“This is the last time,” he announced. “I’ll do it, but after this I go by the book. No more of this bullshit.”
Rick and Nathan exchanged a glance. Nancy shifted her attention to the legal pad in front of her. The rest at the table simply looked away.
Folding his hands, Hammer nodded. “By the book, Matt. From now on, by the book.”
* * * * *
“In a dramatic turn of events in the senatorial race, Daniel Hauser announced he is no longer seeking re-election. Though rumors abound that the decision stems from the discovery of purported drug use, the politician insists the move is being made so he can focus more time on his family.”
Matt turned off the television and leaned back in his chair, rubbing his temples. Stephen walked in, a book and pad of paper in his hand. “Dad, can you help me with my math?”
When the boy smiled, Matt couldn’t help but return the gesture. He was twelve and already so big. Handsome, too. In a few years, he’d be quite the ladies’ man. “I have a terrible headache right now. Can we do it after dinner?”
“Yeah, sure. And then we can play a video game together?”
“That racing game you like. Promise.”
The boy turned and left, walking past his mother on the way out. Sally approached his desk, sitting in the chair opposite him. “I just put on a pot of coffee. Should be done in a few minutes.”
“Thank you.” His wife lingered and Matt could tell there was something else. “What is it?”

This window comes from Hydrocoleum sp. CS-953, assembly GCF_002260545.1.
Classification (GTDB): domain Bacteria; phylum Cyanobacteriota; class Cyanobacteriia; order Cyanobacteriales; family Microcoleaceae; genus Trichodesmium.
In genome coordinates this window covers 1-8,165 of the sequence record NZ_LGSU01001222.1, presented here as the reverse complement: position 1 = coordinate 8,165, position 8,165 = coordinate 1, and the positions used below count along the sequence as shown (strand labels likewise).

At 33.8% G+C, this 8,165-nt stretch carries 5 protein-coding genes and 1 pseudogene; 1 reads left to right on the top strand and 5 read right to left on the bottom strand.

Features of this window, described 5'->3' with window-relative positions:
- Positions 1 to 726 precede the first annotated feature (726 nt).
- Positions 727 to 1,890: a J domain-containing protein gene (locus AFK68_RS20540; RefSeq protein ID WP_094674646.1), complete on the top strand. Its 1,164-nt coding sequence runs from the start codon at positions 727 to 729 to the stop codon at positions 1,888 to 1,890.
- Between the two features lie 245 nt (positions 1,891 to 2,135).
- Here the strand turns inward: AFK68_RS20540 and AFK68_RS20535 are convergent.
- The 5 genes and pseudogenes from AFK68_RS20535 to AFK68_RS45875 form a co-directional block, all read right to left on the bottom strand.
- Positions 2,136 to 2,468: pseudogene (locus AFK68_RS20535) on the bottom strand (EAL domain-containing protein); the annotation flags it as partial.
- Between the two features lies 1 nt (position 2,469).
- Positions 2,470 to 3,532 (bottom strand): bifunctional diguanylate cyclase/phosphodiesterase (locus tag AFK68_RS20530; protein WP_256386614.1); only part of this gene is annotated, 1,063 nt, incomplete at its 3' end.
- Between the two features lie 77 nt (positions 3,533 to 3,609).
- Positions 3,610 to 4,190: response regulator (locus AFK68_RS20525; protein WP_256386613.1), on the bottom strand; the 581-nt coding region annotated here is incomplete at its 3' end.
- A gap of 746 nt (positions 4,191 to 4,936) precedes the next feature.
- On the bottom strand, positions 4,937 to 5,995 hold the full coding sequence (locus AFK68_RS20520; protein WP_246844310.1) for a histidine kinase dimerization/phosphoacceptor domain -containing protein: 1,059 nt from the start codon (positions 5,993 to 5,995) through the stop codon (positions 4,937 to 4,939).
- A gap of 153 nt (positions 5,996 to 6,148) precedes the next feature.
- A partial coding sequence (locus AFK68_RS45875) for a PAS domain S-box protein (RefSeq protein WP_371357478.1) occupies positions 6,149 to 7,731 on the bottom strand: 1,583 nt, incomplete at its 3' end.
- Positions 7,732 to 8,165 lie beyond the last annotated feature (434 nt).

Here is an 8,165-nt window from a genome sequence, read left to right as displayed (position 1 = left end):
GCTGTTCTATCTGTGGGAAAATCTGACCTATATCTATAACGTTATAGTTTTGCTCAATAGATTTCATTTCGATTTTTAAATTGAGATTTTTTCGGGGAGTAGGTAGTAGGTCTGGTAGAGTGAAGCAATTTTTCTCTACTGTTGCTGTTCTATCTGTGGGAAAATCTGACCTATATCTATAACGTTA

“I’ve been thinking.” She glanced down, wringing her fingers. “I never get to see you anymore. Neither do the kids. You’re either at work or you’re out as Torrent. When you’re home, you’re too preoccupied or too tired to spend time with us. Our marriage is crap.”
“Our marriage has always been crap.”
“You’re right,” Sally agreed. “But I want to work on it. I want to work on us.” She leaned forward, her fingers touching his. “I love you, Matt. I’m tired of being worried that you’re going to get killed. I’m tired of being a single mother five nights out of the week. I want to work on our relationship... on us. I can’t do that when you’re married to a costume and a cape. You don’t even do it for the military anymore.”
Matt had started to feel a bit of guilt at the woman’s words, but his ears perked at the last bit. “Military? Why should that matter?” His eyes narrowed. “This isn’t about us. Your father put you up to this, didn’t he?”
Even though Sally tried to stay composed, her nervousness was showing—she wasn’t a good liar. “I don’t know what you’re talking about.”
“You know damn well what I’m talking about.” He rose, staring down at her. “Do you even care about my feelings? About how important doing this is to me?”
“No, I don’t care. Why should I when you care more about a group of strangers than you do about our family. Do you even care about me?”
Glancing away, Matt found himself unable to respond. “I’m going to go help Stevie with his homework.”
* * * * *
Matt looked at the clock on his office wall. It was 10:30. For the first time in six months, his desk was clear and he didn’t have a string of meetings scheduled. Part of him wanted to go home to spend the day with the boys. However, things between him and Sally had gotten more tense. Out of the blue, just the night before, she had made an insinuation as to his “girlfriend.” Though Matt had been confident she didn’t know about his affair with Maggie, now he wasn’t so sure. It didn’t help matters that his repeated calls to his sister-in-law had gone unanswered.
Picking up the phone to call the redhead again, Matt jolted as the woman entered the office.
“I’ve been trying to get a hold of you,” he said, irritation in his voice.
The woman’s face was void of expression as she pushed the door half-closed behind her. “Matt, it’s over.”